Dance Program News

West African Dance and Drum Course Kicks Off!

The RWU Dance & Performance Studies program is honored to offer West African Dance and Drumming to our curriculum this spring

By Cathy Nicoli
Assitan 'Sita' Coulibaly

We are fortunate to welcome to our teaching artist roster: Malian-American dancer Assitan ‘Sita’ Coulibaly, and drummers Moussa Troaré and Seydou Coulibaly. They will be sharing their Malian culture with RWU students in an immersive interdisciplinary studio class, suitable for all students – no matter level of experience, major, or minor!

There’s still time to sign up for this course during add/drop period – Feb. 8! And, keep an eye open for future open-studio and campus-wide events with these teaching artists and their students!

Assitan CoulibalyAssitan 'Sita' Coulibaly is a Malian-American dancer, choreographer, and writer based in Providence, RI. She began training in West African dance with New Works/World Traditions at Brown University with whom she has performed and travelled worldwide. Much of her choreographic work is greatly inspired by her Malian heritage and is highlighted by her fusion of Coupe Decalé, Afrobeats, traditional West African, and Hip Hop dance and music styles. These bodies of work are meant to reflect the fun and energetic community lifestyle that is reminiscent of her childhood growing up between the USA and Mali. She has taught West African Dance at Wheaton College, the Dance Complex (Cambridge, MA), and is currently fulfilling the role of the Artist in Residence at TAPA-Trinity Academy for the Performing Arts. Assitan holds her B.A. in Psychology with a double minor in Peace and Social Justice and French Studies from Wheaton College-MA (2017) and 200-hr Yoga Teacher Certification (B4C 2020). She is one of five founding members of The Haus of Glitter Dance Company, a member of New Works/ World Traditions Dance Company, a principal dancer with Troupe Yeredon in Mali, and was just awarded RISCA’s Folk Arts Fellowship. Outside of her African Dance practice, Assitan enjoys practicing Yoga, Meditation, Latin (Bachata, Merengue, Salsa, and Cumbia), Dancehall, Step, and Contemporary dance styles. In addition to her art, she is the acting Director of Legacy Arts & Education at Centre Yérédon in Bamako, Mali and a Teaching Artist and Performer with Pushed Learning and Media, a Boston based non-profit that specializes in diversity, privilege, and racial justice education.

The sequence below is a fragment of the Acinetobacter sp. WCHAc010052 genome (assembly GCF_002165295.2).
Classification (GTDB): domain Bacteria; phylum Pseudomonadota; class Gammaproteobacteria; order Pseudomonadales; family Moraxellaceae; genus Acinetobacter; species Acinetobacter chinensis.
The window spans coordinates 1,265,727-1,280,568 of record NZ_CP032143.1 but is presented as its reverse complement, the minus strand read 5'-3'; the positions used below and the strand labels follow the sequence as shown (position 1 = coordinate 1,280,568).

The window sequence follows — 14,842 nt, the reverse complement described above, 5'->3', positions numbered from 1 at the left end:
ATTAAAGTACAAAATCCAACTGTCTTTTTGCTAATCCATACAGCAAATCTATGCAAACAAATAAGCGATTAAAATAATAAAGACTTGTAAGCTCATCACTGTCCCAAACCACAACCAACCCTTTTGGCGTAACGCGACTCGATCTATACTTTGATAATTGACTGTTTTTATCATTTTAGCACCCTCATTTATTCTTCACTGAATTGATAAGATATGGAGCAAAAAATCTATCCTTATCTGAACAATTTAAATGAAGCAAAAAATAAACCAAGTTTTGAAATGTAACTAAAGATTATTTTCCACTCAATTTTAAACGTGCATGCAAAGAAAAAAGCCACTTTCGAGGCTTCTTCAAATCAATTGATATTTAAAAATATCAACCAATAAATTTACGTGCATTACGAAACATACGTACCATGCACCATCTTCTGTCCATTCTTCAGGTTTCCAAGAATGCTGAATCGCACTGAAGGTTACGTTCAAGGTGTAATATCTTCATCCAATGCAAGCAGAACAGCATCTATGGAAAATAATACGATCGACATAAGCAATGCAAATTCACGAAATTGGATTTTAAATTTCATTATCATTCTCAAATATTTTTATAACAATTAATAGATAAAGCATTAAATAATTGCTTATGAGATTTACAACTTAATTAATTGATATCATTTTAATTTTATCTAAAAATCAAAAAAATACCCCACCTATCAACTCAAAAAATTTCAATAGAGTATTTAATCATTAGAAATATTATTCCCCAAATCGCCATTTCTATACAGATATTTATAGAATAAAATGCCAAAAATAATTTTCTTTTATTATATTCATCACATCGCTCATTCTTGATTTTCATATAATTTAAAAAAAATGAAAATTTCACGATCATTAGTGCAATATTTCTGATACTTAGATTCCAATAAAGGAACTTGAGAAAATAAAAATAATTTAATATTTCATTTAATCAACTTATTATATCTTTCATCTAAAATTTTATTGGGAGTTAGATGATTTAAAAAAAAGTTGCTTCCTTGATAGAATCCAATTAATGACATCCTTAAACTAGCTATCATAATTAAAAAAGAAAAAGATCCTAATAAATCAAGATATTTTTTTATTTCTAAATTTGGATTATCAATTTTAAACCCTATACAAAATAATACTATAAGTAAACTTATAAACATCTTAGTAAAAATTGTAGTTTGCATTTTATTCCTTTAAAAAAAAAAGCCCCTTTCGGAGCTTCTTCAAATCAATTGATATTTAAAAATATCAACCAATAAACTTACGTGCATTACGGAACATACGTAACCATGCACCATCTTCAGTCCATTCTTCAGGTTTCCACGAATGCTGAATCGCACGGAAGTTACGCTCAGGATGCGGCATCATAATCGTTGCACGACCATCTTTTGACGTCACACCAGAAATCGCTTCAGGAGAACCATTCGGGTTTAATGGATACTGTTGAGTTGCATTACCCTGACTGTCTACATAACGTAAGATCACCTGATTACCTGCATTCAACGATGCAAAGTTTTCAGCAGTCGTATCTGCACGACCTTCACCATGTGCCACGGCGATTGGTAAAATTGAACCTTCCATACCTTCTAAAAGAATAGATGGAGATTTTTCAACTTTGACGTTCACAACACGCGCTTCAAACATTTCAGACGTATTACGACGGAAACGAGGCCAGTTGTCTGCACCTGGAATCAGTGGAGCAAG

Moussa TraoréMoussa Traoré was born and raised in Mali, West Africa. He has been playing the djembe for over forty years – in 1984, after completing a twelve-year apprenticeship, he was deemed a 'master' by his teacher, Sega Cisse. Moussa has achieved great recognition throughout Mali as an accomplished musician in theater, traditional ceremonies, as well as the Malian pop scene. Among musicians in Bamako, Moussa is considered to be one of the top djembe players in the country. Since moving to the U.S., Moussa has continued to distinguish himself as a highly respected teacher and performer. He has given drum workshops in cities throughout the U.S. and China. Currently, he is teaching at schools, offering weekly community classes, leading drum ensembles for West African dance classes, and performing for special events and workshops, and is skilled in traditional methods of drum repair.

Seydou CoulibalySeydou Coulibaly is one of Mali’s leading dancers, teachers, and choreographers. He was named Mali’s #1 dancer in the final Biennale Arts Competition with his company Troupe Commune Quatre, before the coup d’état in 1990. He then founded and was artistic director of Mali’s nationally respected and award-winning Troupe Komée Diosée, which toured throughout Mali. Seydou now also works extensively in the US, where he teaches Mande dance, music and culture at Wheaton College, Brown University, the Dance Complex (Cambridge, MA), and frequently visits schools throughout New England. Seydou also runs Yeredon, a cross-cultural school in Bamako, which aims to bring a greater knowledge of Malian culture to foreigners while preserving the work of Mali’s most talented artists. His film credits include Steven Spielberg’s Amistad, Mali Djembekan, Street Party in Lafiabougou, and numerous educational films on Malian music, dance and culture. Seydou’s djun-djun playing can also be heard on Mohamed Kalifa Kamara’s Africa Kanben.

Questions? Ideas?

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